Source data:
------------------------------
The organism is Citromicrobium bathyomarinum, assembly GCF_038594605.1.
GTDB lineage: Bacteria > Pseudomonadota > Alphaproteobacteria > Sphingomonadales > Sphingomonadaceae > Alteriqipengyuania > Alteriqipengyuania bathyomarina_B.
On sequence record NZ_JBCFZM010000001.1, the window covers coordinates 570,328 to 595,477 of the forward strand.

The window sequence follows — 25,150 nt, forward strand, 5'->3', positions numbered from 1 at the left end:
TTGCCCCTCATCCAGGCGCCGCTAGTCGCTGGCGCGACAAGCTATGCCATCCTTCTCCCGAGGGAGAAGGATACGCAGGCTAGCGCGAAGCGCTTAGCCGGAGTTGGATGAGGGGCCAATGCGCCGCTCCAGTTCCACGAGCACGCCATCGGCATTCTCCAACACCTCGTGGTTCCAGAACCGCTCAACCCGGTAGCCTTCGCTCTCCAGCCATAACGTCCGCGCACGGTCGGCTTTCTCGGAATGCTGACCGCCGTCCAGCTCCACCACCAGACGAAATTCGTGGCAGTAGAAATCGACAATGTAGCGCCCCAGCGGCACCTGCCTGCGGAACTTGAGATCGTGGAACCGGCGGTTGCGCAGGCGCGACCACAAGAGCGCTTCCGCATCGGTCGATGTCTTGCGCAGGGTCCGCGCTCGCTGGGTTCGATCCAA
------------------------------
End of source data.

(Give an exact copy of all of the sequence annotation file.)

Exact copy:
The organism is Citromicrobium bathyomarinum, assembly GCF_038594605.1.
GTDB lineage: Bacteria > Pseudomonadota > Alphaproteobacteria > Sphingomonadales > Sphingomonadaceae > Alteriqipengyuania > Alteriqipengyuania bathyomarina_B.
On sequence record NZ_JBCFZM010000001.1, the window covers coordinates 570,328 to 595,477 of the forward strand.

The window sequence follows — 25,150 nt, forward strand, 5'->3', positions numbered from 1 at the left end:
TTGCCCCTCATCCAGGCGCCGCTAGTCGCTGGCGCGACAAGCTATGCCATCCTTCTCCCGAGGGAGAAGGATACGCAGGCTAGCGCGAAGCGCTTAGCCGGAGTTGGATGAGGGGCCAATGCGCCGCTCCAGTTCCACGAGCACGCCATCGGCATTCTCCAACACCTCGTGGTTCCAGAACCGCTCAACCCGGTAGCCTTCGCTCTCCAGCCATAACGTCCGCGCACGGTCGGCTTTCTCGGAATGCTGACCGCCGTCCAGCTCCACCACCAGACGAAATTCGTGGCAGTAGAAATCGACAATGTAGCGCCCCAGCGGCACCTGCCTGCGGAACTTGAGATCGTGGAACCGGCGGTTGCGCAGGCGCGACCACAAGAGCGCTTCCGCATCGGTCGATGTCTTGCGCAGGGTCCGCGCTCGCTGGGTTCGATCCAA